The results of the questionnaire were analysed using statistical techniques like correlation and regression analyses. The evaluation of the pupils’ cognitive development was based on a study conducted by the German psychologist Heiner Rindermann in 2011. From this study it can be deduced that pupils of the study’s age in German-speaking countries could be expected to achieve an average increase of 8.18 IQ points each year of life.
Zero growth and widening gaps
Analysis of the study data reveals that, rather than improving over the school year, pupils’ test scores for cognitive development in both inductive and numerical reasoning were no better at the end of the school year than they had been at the beginning. The study’s findings therefore support the view that the changed living conditions demanded by pandemic containment measures impeded the age-appropriate, positive development of pupils’ cognitive abilities.Pupils’ test scores for cognitive development for third-grade-students were no better at the end of the school year than they had been at the beginning.
In addition, correlation and regression analysis of variables in the pupils’ socio-economic backgrounds indicates that pupils developed differently according to their domestic characteristics.
Pupils who had at least one parent with a higher educational background, as well as those who had more digital resources at home, developed more favourably over the course of the year. Since no positive development could be determined for the whole group of children studied, these findings indicate that children from disadvantaged backgrounds have suffered cognitive losses during the study period instead of showing the age-appropriate increase.
Compensating for disadvantage
The results of the study indicate that the societal measures taken to contain the COVID-19 pandemic had a detrimental effect on the normal course of the cognitive development of school children. By taking into account the variables in pupils’ family background, the study revealed that ‘scissor effects’ occurred in pupils’ development during the COVID-19 pandemic: depending on differences in family background, some pupils’ cognitive skills developed better whereas other pupils’ cognitive skills seem to have declined.The changed living conditions demanded by pandemic containment measures impeded the age-appropriate, positive development of pupils’ cognitive abilities.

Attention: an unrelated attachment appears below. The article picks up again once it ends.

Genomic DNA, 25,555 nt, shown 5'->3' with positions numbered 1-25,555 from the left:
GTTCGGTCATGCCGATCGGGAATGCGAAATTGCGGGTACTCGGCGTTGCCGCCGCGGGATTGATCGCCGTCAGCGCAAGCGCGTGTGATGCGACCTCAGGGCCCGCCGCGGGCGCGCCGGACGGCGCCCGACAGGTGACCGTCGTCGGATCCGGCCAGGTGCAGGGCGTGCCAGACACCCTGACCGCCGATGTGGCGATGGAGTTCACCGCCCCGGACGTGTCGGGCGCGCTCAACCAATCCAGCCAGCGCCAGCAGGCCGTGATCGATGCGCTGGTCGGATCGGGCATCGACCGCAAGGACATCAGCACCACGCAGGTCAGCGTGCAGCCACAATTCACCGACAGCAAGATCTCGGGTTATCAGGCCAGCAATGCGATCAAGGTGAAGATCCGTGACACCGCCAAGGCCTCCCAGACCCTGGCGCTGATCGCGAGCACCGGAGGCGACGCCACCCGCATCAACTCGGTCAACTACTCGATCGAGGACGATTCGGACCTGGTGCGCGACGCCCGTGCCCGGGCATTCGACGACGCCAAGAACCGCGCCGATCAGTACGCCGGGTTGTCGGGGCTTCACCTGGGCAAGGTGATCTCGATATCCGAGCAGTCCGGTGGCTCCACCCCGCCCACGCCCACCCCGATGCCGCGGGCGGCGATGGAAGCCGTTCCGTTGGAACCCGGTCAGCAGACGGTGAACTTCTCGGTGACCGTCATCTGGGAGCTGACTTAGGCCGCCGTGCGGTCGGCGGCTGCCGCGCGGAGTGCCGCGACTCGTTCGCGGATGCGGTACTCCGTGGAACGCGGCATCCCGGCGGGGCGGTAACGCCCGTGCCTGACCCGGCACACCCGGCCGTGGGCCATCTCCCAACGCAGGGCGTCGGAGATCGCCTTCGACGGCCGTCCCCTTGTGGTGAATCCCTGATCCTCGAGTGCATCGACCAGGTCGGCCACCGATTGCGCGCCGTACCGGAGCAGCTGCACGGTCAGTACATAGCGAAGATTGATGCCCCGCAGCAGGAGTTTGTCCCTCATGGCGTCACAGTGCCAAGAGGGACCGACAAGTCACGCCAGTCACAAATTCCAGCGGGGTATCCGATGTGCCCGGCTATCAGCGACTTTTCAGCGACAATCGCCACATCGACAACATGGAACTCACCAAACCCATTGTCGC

Rollett, Leitgeb, and Scharenberg acknowledge that the study is based on a small sample of children from one primary school grade, and that circumstances meant that there could be no control group. In addition, only two tests for inductive and numerical reasoning were used to assess intelligence development, and information about home-backgrounds was self-reported by pupils rather than parents. There is therefore a limit to how far the research findings can be generalised to the wider school population.
However, the authors argue that the study shows that societal containment measures introduced during the pandemic – particularly changes in pupils’ living and learning conditions – provided a less favourable environment for their cognitive development. For pupils from disadvantaged backgrounds, the pandemic resulted in further developmental disadvantages. Although the lack of a pre-COVID-19 control group means that widening achievement gaps with respect to ‘scissor effects’ between advantaged and disadvantaged pupils cannot be proven, the results suggest they are likely.
Further research is therefore needed, for example, similar analysis for data sets collected for students of different age-groups and different educational contexts during the pandemic. In addition, Rollett, Leitgeb, and Scharenberg argue that it is simply not enough to aim to restore pupils to pre-pandemic living conditions. As the authors conclude: ‘Rather, targeted and concerted programmes are required to set development incentives and to compensate as far as possible for the disadvantages suffered by the children and young people.’
You acknowledge that younger pupils are likely to find distance and independent learning more difficult than older pupils. What does your research suggest about how distance learning might be adapted should we experience a future pandemic, to make it more effective for primary pupils?
In addressing the challenges of distance learning for primary-age pupils, existing research emphasises the importance of age-specific, interactive educational modules. These are further enhanced by consistent parental involvement to bridge gaps in self-regulation and cognitive capabilities. Additionally, equalising digital access across socio-economic strata remains a pivotal concern. This triad of targeted educational content, parental support, and equitable digital accessibility forms a comprehensive approach to optimising the efficacy of remote learning experiences for younger students.